Tonight we are hosting a “Bug Hunt” at Matuku Link. Along with expert entomologists and visitors, we’ll be searching the wetlands for many legged critters and trying to identify them. Over the last week, we’ve let te aitanga pepeke (the insect world, including spiders, lizards, and other small creatures) take over our social media. Here are a few fascinating creatures we might encounter tonight:

There are over 100 species of wt in Aotearoa New Zealand, and all are endemic (only found in NZ). They are grouped into five categories: the tree wt, cave wt, ground wt, tusked wt, and of course the giant wt, or wtpunga!
Wt have been around for 190 million years (longer than tuatara!) and filled the role of rats and mice as seed dispersers and food for other creatures. Like many of New Zealands native species, wt are threatened by introduced predators and habitat loss.
狐 Mayflies
The mayfly is the oldest surviving winged insect on the planet and is found throughout Aotearoa New Zealand and the world. In fact, they can be found on every continent except Antarctica!
Juvenile mayflies, or nymphs, reside in water, favouring cool, clean environments. Their presence signifies clean water. They play a vital role in freshwater ecosystems, aiding in nutrient cycling and serving as a vital food source for fish, birds, and bats. Mayflies only have s short adult lifespan, just long enough to find a mate. After mating, the female mayfly falls to the water, lays her eggs, and both males and females die.
Ever heard of a harvestman? These unique creatures, often mistaken for insects or spiders, are actually arachnids! Found in wet forests and caves, they possess a fascinating defence mechanism: they can shed their legs to distract predators, akin to lizards, although they don’t regrow them.
These long-legged creatures are opportunistic omnivores, and will eat a variety of insects, and have even been seen hanging out under spider webs and collecting discarded pieces of prey that the spider has dropped!
Did you know: The forsteropsalis pureora species of harvestman has three types of male! The alpha and beta types use their large jaws, or chelicerae, to fight and win a female mate, while the much smaller gamma males search for undefended females to sneakily mate with.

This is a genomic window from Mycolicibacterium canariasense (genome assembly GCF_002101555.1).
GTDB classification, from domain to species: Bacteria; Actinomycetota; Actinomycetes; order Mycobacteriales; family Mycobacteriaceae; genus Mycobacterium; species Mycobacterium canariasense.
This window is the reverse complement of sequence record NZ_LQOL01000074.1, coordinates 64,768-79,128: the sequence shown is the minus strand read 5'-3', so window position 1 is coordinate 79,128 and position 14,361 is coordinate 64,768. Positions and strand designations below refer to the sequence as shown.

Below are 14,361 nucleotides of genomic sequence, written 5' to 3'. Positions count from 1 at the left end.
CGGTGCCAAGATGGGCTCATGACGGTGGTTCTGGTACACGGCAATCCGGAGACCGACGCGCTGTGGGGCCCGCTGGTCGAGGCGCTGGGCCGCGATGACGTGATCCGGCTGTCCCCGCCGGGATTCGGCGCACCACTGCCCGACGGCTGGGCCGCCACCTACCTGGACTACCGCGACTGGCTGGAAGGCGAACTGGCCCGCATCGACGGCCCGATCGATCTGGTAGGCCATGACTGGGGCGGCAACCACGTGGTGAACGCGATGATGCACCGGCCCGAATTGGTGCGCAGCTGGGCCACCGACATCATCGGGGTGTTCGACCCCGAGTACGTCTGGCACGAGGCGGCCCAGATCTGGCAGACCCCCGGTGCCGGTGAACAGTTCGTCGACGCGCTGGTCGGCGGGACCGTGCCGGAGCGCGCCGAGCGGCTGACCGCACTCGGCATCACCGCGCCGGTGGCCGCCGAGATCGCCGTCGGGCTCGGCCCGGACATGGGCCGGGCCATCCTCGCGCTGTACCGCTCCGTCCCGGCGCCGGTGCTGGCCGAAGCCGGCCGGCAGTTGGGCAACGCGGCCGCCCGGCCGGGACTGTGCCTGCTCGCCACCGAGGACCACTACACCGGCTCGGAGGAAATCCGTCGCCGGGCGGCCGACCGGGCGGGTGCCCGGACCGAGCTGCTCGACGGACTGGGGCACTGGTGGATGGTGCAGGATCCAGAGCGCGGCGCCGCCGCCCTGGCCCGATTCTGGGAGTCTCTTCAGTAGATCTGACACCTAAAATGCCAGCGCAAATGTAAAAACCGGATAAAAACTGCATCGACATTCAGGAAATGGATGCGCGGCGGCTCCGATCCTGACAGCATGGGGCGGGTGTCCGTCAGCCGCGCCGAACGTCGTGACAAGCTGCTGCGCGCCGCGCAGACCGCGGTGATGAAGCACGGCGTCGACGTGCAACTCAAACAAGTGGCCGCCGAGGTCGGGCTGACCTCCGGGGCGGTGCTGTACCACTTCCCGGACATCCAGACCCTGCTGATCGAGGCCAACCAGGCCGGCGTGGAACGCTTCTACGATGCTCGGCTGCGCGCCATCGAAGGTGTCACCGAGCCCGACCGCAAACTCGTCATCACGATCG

More information on these fascinating creatures here:…/06/27/arachnid-males.html
P贖riri moth
The p贖riri moth is Aotearoa New Zealand’s biggest moth, with females growing up to 15cm wide! Males, like the one in the photo, are a little smaller. These stunning creatures start their journey as eggs laid in leaf litter. Once hatched, the juvenile moths, known as pepe tuna, burrow into p贖riri tree trunks (or a few other tree species), creating distinctive ‘7’ shaped burrows where they reside for 5-7 years. Upon emerging as adult moths, their lifespan is brief, just long enough to mate and lay eggs.
Fun fact: P贖riri moths also inhabit putaputawt trees, named for the holes (puta) left by emerging moths where wt seek shelter. Interestingly, in the South Island/Te Waipounamu, where p贖riri moths aren’t found, the putaputawt tree is known as piripiriwhata!
瘀 Tunnelweb spiders
Aotearoa New Zealand is home to an estimated 20,000 species of spiders, with over 90% being endemic. While the spiders we commonly encounter around the house are usually introduced species, most endemic species inhabit native habitats, from forests to alpine regions. All spiders are carnivorous, playing a vital role in maintaining insect populations and serving as prey for other native species.
Today, let’s shine a light on tunnelweb spiders. Worldwide, there are 85 known species of tunnelweb spider, with 25 found in New Zealand. The endemic banded tunnelweb spider, a harmless relative of tarantulas and the venomous Australian funnelweb, is an ambush predator. It constructs tunnel-shaped webs with a broad entrance that acts as a detection mechanism for prey. Once captured, the insect is dragged into the spider’s tunnel for consumption. Tunnelweb spiders prey on various arthropods and have even been observed consuming snails.